War in Ukraine could cut global supply of essential elements for making green technology by the Conversation

The EU imports 40% of its natural gas from Russia, and nearly half of the five million barrels of crude oil Russia exports daily go to Europe. Fossil fuel revenue funds Putin’s aggression in Ukraine, and for this reason, the European Commission recently announced plans to eliminate Russian fuel imports this decade.

Decisive action by major economies to reduce coal, oil and gas imports from one of the world’s largest sources could accelerate the transition to green energy globally. But there’s a catch. Disruption to the supply of critical metals and other materials caused by the war in Ukraine could stall the roll-out of alternative technologies.

For example, decarbonisation will require vast quantities of renewable electricity and new ways of moving and storing it. Countries which imported a lot of Russian fuel will need to replace pipelines and fuel depots with new transmission networks and batteries. The technologies involved tend to be made using an array of scarce metals and materials. Unfortunately, Russia and Ukraine both play significant roles in their supply.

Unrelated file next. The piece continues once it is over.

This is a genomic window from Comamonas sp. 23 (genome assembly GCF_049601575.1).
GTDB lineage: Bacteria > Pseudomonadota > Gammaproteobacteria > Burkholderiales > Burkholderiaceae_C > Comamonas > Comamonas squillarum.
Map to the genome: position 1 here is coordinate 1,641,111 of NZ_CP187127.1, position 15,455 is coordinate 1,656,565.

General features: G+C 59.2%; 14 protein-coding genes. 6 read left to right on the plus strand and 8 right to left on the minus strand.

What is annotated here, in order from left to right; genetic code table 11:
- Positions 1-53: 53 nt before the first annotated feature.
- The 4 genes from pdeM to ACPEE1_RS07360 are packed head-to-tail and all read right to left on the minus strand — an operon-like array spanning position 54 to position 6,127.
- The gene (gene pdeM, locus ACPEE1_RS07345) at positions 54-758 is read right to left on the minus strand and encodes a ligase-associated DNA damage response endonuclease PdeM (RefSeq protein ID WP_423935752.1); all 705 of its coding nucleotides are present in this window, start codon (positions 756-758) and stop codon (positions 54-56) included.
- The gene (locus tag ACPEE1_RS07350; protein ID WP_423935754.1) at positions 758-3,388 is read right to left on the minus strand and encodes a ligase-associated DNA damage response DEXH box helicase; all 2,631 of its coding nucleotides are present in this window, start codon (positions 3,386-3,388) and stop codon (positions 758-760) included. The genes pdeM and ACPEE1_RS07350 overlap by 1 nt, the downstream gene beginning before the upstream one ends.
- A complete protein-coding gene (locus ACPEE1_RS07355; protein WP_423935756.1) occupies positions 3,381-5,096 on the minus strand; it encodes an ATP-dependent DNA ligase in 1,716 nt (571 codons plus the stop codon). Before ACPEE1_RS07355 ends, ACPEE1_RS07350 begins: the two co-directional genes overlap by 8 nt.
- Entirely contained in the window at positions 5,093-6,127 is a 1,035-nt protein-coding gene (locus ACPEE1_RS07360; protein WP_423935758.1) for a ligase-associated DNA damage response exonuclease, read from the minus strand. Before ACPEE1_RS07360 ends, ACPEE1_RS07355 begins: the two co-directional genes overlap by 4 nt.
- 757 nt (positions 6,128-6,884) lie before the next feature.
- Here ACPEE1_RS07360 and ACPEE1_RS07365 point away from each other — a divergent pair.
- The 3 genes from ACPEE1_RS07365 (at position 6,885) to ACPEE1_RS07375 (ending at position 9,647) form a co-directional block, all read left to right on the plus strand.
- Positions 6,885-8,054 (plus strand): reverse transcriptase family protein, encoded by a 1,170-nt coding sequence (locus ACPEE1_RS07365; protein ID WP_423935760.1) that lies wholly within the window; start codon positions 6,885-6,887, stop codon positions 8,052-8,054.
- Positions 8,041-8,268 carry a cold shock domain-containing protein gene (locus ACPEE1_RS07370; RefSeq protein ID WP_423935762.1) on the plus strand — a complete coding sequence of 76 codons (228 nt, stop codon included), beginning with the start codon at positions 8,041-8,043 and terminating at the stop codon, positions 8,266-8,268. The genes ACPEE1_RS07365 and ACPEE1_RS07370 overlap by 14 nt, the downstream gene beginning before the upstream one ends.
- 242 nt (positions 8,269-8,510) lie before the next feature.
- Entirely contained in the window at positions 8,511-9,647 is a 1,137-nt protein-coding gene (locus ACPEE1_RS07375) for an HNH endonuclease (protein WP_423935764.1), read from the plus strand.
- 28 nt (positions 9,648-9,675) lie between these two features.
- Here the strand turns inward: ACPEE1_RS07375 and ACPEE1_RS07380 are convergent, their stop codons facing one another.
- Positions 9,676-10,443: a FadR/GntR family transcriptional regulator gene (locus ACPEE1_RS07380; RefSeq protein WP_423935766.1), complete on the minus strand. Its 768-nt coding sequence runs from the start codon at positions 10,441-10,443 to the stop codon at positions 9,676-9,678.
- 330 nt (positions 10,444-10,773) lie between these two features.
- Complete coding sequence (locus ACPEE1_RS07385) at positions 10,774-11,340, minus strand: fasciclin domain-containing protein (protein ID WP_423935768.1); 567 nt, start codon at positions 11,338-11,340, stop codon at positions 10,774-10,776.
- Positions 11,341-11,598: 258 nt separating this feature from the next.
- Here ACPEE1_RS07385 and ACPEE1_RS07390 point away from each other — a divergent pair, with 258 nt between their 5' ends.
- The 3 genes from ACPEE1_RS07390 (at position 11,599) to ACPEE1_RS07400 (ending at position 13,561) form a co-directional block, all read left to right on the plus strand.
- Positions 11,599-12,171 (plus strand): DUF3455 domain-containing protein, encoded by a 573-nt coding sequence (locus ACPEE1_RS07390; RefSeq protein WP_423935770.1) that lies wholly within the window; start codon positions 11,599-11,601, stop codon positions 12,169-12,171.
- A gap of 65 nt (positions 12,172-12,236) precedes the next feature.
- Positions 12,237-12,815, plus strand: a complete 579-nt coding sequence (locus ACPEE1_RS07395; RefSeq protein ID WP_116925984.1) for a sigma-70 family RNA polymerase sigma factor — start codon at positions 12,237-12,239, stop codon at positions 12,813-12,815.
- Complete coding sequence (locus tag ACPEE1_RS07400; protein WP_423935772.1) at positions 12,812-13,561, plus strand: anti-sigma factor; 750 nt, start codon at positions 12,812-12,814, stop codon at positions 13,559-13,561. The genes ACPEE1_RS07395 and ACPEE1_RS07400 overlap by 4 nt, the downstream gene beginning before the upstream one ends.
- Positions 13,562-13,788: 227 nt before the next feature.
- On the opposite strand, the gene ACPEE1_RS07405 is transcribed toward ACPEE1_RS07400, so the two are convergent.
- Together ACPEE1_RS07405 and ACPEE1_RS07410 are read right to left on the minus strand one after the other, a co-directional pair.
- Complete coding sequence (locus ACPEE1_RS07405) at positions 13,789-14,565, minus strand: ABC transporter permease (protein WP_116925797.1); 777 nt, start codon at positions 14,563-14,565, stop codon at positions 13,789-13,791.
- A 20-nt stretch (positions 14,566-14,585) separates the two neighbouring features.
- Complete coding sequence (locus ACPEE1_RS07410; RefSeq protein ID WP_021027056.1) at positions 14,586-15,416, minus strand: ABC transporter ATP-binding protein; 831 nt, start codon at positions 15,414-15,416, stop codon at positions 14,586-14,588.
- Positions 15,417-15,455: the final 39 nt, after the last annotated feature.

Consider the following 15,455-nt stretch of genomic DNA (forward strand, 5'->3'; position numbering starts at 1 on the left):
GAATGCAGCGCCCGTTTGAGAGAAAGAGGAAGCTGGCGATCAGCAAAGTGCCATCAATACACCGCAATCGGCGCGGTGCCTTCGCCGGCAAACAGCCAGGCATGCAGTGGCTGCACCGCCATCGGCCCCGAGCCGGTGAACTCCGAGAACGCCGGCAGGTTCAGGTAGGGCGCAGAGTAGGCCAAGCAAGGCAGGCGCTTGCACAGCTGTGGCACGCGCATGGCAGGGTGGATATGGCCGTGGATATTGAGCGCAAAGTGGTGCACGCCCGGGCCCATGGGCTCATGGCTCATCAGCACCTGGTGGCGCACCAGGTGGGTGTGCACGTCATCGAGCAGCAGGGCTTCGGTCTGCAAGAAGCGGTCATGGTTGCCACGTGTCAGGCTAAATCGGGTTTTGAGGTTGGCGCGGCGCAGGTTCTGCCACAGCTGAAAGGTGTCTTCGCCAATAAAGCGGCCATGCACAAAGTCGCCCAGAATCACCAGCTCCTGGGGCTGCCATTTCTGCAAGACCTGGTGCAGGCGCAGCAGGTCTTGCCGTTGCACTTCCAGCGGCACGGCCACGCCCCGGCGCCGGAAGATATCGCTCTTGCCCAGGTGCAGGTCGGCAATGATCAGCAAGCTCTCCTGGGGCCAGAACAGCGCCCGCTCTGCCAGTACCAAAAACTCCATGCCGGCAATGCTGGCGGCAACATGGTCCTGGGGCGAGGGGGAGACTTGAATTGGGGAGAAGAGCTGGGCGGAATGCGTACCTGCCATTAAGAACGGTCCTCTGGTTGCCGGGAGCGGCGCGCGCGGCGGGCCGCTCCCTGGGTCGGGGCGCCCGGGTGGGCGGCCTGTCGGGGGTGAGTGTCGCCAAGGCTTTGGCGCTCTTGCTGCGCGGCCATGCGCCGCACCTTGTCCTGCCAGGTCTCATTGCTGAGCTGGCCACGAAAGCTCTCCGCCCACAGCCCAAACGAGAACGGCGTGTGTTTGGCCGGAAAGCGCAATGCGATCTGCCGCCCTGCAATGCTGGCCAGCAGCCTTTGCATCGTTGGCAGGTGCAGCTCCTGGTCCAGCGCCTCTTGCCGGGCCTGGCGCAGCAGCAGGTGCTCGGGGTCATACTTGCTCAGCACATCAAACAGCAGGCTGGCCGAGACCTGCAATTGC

Platinum and palladium are precious metals which are used to make catalytic converters – devices which reduce the concentration of air pollutants in the emissions of vehicles with internal combustion engines. In coming years, these metals will also be used to produce fuel cells in cars and buses which run on clean-burning hydrogen.

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